So, if we want less government, we just have to vote and keep voting for it.

OneWingedShark: "Furthermore, that argument is exactly that used on anyone who is skeptical of AGW.
Because AGW is settled science, based on a consensus of scientists."

It's another poor example, since despite endless claims of politicians like AlGore, AGW science is not "settled", it is in fact vigorously challenged by many recognized scientists.
Indeed, as it turns out, mere scientific facts of alleged global warming or "climate change" are irrelevant to Liberal-Progressive politicians who are merely looking for yet another excuse to grow yet more government -- and the more international the big-government, the better for their liking.

Bottom line: we have not yet lost this war, and should not act as if we did.
The Federal Government can still be reduced, controlled and restored toward something closer to our Founders' original vision, if but only if we take advantage of opportunities such as the one which seems to be coming this year...

374 posted on 07/23/2012 9:41:57 AM PDT by BroJoeK (a little historical perspective....)
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To: BroJoeK
The Federal Government can still be reduced, controlled and restored toward something closer to our Founders' original vision, if but only if we take advantage of opportunities such as the one which seems to be coming this year...

I assume you're talking about Congress and not Romney, because not much will change if Romney wins.

Come to think of it, not much will change with Congress if the GOP takes over. Remember, it was a Republican Congress who helped pave the way for things like the PATRIOT Act, Department of Homeland Security, Transportation Security Agency, No Child Left Behind, etc.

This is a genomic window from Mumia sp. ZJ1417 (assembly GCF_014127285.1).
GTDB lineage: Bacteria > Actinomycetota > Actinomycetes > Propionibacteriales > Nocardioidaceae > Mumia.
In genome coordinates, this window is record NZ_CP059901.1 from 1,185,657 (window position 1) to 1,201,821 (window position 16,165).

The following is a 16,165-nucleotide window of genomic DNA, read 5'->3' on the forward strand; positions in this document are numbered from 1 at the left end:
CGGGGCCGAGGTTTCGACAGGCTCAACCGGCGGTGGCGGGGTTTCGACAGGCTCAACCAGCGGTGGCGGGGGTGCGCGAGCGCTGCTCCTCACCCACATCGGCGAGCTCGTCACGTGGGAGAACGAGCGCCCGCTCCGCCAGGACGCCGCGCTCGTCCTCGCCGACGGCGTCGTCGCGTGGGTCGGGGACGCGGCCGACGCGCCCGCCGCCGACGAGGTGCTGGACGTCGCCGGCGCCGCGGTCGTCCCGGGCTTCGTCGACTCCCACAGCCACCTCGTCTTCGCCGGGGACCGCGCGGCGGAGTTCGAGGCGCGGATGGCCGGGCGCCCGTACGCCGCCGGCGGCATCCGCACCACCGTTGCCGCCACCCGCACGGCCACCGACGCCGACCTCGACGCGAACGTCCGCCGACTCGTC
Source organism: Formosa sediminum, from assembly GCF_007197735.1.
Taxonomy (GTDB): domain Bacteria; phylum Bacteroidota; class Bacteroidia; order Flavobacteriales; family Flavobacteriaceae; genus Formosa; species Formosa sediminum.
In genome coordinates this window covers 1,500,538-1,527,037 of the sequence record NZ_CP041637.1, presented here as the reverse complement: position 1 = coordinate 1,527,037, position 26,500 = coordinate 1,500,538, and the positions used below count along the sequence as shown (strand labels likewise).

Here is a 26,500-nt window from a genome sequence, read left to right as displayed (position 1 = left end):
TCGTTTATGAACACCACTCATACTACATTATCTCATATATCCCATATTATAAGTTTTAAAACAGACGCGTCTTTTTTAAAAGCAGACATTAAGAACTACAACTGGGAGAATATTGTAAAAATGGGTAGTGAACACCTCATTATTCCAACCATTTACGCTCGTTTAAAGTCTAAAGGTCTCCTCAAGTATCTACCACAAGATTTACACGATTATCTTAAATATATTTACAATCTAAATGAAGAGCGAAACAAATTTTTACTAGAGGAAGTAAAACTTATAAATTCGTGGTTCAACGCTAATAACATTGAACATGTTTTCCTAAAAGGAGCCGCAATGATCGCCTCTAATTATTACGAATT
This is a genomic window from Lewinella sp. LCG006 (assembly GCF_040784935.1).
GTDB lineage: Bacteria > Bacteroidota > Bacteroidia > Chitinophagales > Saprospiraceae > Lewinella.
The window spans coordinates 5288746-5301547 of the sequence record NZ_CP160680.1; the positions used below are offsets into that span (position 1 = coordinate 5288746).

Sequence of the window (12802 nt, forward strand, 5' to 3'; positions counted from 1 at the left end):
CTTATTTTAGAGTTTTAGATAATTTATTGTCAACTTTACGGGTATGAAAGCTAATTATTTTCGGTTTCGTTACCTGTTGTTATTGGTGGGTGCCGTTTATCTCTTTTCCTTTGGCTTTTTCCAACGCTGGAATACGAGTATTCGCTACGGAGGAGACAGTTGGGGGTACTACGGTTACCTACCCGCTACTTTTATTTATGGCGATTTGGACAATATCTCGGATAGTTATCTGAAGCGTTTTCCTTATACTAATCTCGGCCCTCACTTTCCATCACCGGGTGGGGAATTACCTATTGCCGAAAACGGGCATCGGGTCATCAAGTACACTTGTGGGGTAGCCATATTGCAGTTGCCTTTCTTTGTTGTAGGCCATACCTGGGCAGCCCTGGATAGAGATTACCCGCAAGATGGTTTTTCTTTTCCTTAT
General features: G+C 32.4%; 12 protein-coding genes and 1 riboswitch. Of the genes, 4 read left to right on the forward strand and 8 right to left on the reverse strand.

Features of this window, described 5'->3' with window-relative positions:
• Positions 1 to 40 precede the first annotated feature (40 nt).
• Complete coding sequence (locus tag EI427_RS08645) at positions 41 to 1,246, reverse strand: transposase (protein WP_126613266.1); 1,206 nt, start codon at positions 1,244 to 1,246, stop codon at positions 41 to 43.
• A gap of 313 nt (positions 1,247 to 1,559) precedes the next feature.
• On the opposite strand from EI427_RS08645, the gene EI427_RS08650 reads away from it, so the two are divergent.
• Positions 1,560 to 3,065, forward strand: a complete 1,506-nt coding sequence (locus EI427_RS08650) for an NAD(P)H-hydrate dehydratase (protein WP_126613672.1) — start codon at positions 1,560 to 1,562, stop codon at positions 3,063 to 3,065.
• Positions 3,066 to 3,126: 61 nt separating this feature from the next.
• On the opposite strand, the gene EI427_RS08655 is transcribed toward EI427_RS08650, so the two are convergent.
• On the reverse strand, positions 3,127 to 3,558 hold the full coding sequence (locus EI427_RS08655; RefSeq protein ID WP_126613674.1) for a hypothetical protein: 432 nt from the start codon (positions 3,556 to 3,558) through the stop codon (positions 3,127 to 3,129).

Our best hope is to start booting out the incumbents who only care about winning the next election and feeding from the trough. Winning control of Congress is no longer good enough, it has to be Conservatives, not these Boehner and McConnell types.
375 posted on 07/23/2012 7:27:18 PM PDT by af_vet_rr
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To: af_vet_rr
af_vet_rr: "Come to think of it, not much will change with Congress if the GOP takes over.
Remember, it was a Republican Congress who..."

Wrong. Everything will change when the GOP takes over -- which is not to say you will necessarily be pleased with every change, but everything now being promised will be delivered in some form, and that adds up to a big change.

And yes, of course, the fundamental problem of Conservatives getting corrupted by Washington is on-going, never-ending.
But there is a solution, albeit a difficult one, which is to measure these folks on various Liberal vs Conservative scales, and when our guys/gals start getting too liberally fat & happy, challenge & replace them.

It's the only reasonable way.
Anything else falls into the category of "throwing out the baby with the bath-water".

Not so smart, imho.

376 posted on 07/24/2012 8:16:52 AM PDT by BroJoeK (a little historical perspective....)
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To: BroJoeK
And yes, of course, the fundamental problem of Conservatives getting corrupted by Washington is on-going, never-ending.